3/27/14, "Yankees Create App for Scouting Reports,
" NY Times, David Waldstein
"A quick survey of the most popular applications that Yankees
players have on their tablets might reveal several versions of Angry
Birds and perhaps a stock market tracker. But the one app they will all
be expected to have this
year cannot be bought on iTunes.
is a new internal app that
will make all the club’s scouting material,
including videos and written reports, readily available through the
Manager Joe Girardi
said the app was developed by Brett Weber, the baseball operations coaching assistant for the Yankees.
a better way to communicate important information with the players,”
Girardi said. “And it can be tailored to what each guy wants.”
also enables players to access the information wherever they are. If
they want to see what a left-handed reliever throws, or check the video
on a right-handed slugger, they can watch at home, at their locker, on a
plane or in their hotel rooms, without having to get any special
a good idea,” said Derek Jeter, the team captain. “I don’t know if I’ll
be looking at it in my hotel room, but it does mean you can look stuff
up whenever you want and you don’t necessarily have to wait for a video
screen to be free in the clubhouse.”
is not one to dwell on complicated scouting reports. He likes to know
what the pitchers throw, and how hard they throw it, and the rest is up
But the new app could prove more useful to others.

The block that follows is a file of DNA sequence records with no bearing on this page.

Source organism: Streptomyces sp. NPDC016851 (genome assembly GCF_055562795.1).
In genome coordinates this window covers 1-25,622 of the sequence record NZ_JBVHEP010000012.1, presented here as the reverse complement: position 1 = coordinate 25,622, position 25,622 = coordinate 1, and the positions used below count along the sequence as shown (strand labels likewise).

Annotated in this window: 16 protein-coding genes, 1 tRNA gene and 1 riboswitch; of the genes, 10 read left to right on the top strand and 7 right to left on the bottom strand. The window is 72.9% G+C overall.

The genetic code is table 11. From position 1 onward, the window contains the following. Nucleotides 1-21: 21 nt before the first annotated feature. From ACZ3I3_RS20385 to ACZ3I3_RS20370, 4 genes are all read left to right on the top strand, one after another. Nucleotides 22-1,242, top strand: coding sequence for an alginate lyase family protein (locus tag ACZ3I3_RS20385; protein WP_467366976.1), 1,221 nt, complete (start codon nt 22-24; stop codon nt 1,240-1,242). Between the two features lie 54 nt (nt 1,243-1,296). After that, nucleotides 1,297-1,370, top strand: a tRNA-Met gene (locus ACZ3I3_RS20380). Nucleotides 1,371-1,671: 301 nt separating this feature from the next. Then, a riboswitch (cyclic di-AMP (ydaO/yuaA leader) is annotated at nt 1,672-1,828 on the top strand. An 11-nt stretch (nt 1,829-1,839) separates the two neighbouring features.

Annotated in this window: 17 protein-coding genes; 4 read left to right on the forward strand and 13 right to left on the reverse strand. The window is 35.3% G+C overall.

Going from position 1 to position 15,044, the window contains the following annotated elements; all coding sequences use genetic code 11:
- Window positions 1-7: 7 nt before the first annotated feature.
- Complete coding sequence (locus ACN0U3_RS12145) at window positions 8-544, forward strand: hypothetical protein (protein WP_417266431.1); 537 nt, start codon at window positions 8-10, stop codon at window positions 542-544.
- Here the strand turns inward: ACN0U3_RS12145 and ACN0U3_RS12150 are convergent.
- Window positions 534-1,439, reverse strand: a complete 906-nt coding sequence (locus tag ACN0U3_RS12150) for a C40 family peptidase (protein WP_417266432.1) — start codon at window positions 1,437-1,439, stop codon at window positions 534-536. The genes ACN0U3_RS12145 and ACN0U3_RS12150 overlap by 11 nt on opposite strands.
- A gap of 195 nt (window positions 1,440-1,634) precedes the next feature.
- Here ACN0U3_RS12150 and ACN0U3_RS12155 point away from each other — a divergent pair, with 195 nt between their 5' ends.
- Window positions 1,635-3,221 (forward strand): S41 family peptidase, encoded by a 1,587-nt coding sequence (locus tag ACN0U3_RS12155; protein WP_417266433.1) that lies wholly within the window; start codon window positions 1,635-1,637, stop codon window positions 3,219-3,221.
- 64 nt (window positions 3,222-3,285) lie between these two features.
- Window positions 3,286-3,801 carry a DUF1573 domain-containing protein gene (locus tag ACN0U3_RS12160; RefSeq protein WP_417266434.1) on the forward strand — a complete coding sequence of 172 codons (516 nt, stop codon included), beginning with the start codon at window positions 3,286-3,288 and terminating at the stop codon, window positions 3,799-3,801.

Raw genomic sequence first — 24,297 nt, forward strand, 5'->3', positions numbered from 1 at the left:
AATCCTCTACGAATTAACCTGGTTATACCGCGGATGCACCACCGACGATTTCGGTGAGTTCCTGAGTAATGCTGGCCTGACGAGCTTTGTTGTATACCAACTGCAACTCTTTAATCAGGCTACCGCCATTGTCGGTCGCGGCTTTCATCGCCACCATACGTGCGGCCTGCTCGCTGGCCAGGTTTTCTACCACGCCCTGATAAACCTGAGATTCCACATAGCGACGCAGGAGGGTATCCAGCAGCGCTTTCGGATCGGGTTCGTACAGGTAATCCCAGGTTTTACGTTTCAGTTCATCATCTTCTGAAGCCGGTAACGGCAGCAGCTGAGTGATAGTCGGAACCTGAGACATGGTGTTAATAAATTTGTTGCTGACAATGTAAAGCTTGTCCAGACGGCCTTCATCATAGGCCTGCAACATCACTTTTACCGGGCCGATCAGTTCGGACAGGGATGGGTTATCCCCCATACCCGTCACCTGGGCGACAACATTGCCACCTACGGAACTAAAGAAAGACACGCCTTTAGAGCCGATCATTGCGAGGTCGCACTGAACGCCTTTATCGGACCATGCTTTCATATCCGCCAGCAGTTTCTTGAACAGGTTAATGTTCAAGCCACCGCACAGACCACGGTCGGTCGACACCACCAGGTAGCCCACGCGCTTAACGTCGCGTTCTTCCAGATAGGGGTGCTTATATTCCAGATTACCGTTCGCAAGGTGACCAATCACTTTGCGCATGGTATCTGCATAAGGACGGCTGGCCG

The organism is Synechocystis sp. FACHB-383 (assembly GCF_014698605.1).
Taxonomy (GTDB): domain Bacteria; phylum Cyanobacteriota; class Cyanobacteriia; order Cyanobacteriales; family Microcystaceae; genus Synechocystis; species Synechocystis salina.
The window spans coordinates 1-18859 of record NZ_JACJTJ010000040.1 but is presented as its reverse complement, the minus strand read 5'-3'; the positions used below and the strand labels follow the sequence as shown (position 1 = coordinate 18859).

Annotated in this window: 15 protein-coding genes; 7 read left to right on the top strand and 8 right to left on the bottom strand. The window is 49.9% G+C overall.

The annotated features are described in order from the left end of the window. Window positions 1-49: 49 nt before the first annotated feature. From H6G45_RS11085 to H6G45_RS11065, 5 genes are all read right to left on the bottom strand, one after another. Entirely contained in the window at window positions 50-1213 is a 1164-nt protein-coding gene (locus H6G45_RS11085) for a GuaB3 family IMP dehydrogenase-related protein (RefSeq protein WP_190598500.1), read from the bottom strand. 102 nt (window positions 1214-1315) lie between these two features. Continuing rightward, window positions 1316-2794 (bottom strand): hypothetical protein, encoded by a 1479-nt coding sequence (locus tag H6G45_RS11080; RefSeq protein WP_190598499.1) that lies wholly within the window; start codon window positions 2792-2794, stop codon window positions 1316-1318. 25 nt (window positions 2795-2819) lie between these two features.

and the Yankees started developing
the system last year, and a few
players, like Brett Gardner and Mark Teixeira, received an advance
version. Weber then spent time over the winter and this spring training
refining it and preparing it for teamwide distribution.
the season, he and other members
of the Yankees’ technical staff will
gather and update information daily, and it will then be pushed to the
players’ tablets. Players can also get individualized information on
their past performances against specific opponents.
“It’s just like an app,” Gardner said. “I used it last year, and whatever I asked for, it would just appear.” If a player loses his tablet, the Yankees can just wipe away the information. At the very least, the new app could change the way players prepare for games.
the past 15 years, the visiting clubhouse included a table where
players sat and watched scouting videos. If all the computers were taken
they might have to wait their turn.
Many teams, including
the Yankees, also handed out scouting reports on paper.
noted that N.F.L. teams now use
tablets instead of playbooks, and he
said the Yankees always try to be in the vanguard of technology.
“The next thing you know, they will just implant chips in their heads,” he said with a smile.
The Yankees are not the only baseball team that uses computers and iPads for scouting.
Soriano said that he had been
using his computer and tablet for the
past five or six years, primarily for video, going back to his days with
the Texas Rangers and the Chicago Cubs. He would have the scouting
videos of pitchers downloaded on his device and would watch it at home.